Hiring has not been easy for Derek Oliver, Director of Emergency Services for Greenwood County.

The department has hired six new employees since August when the district council approved a paid incentive program for new hires and existing employees. Even so, there are still six EMT positions and four paramedic roles open, and Oliver said he is working to find ways to get more people on ambulance shifts.

The incentive plan included a $ 10,000 sign-up bonus paid in two-year timed installments for full-time employees hired on or after July 1 at EMS and the Greenwood County Detention Center. It also offered an overtime rate of $ 5 an hour, as well as a loyalty scholarship and recruitment incentive for current employees.

“It didn’t work out quite the way I’d hoped, and I don’t think it has anything to do with Greenwood County,” said Oliver.

He said he expected the incentive program to bring a wave of new applications, but it seems that the pool of interested candidates isn’t that big. Potential candidates have many options when it comes to recruiting for an EMS department, and many people who have expressed an interest in the position live further away and distance is an issue.

“We just have to get people into the workforce, that’s the problem. I still believe that at some point we will fix this problem and I hope all services can fix it so that the staff is not a problem. We hope to grow our own. “

He said he was working on a project to recruit and hire students who qualify as paramedics.

“We’re going to set up our classroom with our equipment and they can use it to study when they’re not in class,” he said.

Right now, the biggest hiring challenge is finding people who want to work as paramedics. It’s an entry-level position, but Oliver said paramedics often become paramedics or do jobs in other medical fields. A previous adjustment of the tariffs of the rescue service department in October 2020 helped to call in paramedics.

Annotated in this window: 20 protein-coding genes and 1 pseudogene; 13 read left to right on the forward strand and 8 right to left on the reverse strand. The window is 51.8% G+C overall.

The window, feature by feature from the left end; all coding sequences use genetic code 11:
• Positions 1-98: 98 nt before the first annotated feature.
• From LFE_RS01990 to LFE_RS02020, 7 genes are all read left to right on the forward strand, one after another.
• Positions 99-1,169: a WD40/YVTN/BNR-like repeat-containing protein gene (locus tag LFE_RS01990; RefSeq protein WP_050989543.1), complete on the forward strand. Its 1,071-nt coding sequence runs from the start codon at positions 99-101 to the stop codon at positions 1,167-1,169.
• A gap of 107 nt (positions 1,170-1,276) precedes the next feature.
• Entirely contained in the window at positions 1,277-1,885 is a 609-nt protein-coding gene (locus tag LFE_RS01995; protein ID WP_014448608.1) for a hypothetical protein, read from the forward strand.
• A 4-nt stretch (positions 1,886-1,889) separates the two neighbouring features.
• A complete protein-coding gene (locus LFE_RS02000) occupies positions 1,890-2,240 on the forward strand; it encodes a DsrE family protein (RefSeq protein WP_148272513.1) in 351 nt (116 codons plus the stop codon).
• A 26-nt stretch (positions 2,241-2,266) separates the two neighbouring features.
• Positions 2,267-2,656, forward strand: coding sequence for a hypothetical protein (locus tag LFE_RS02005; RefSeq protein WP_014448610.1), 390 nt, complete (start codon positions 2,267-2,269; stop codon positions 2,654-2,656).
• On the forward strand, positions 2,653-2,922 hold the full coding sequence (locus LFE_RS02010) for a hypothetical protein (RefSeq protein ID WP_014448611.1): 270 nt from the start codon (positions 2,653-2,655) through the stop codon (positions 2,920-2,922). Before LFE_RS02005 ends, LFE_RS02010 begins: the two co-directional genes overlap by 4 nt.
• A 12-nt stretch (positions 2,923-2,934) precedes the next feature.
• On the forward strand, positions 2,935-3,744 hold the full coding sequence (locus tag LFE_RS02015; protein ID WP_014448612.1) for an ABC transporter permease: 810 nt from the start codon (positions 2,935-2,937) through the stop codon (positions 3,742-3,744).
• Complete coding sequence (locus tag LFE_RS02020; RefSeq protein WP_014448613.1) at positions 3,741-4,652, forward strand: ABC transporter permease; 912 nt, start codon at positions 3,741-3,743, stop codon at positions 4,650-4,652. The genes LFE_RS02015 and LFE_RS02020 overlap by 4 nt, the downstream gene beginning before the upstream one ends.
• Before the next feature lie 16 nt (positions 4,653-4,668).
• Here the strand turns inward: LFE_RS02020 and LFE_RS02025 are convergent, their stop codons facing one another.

The shortage of staff has had an impact on response times. Last year, according to Oliver, the average response time has increased to around 15 minutes – seven minutes longer than his target.

The time it takes to answer a call changes day by day, and EMS uses priority shipping to ensure the most life threatening call is answered first at all times. A high volume of calls causes delays, but Oliver said supervisors stepped in to make calls when crews are tied and staff are on extra shifts.

“Delays do happen, but it’s not a constant thing,” he said.

COVID-19 in particular has introduced factors causing delays. After transporting a patient with COVID-19 or a suspected case, staff must spray and decontaminate the cab of their ambulance to prevent the disease from spreading. At times when the Self Regional Medical Center’s emergency department was overcrowded with patients, rescue workers had to wait to discharge a patient to hospital care.

“We are in a chaotic time,” said Oliver. “Sometimes we go down there and five ambulances are in the emergency room.”

It is not the hospital staff’s fault, he said, as they must also prioritize critical care. The supervisors respond to calls when ambulances are busy at the hospital, and EMS is working with the county and city firefighters to respond to some calls as well.

Oliver said he was proud of his employees – they work hard and make personal sacrifices to provide an emergency medical service across Greenwood County. He knows they are tired and says he is trying to find ways to fill in the 10 remaining gaps.

“They don’t hesitate to take their calls because they know someone could have a disease that could spread in so many ways,” he said. “It’s an overwhelming situation and we just need more people to make this sacrifice.”

Contact author Damian Dominguez at 864-634-7548 or follow @IJDDOMINGUEZ on Twitter.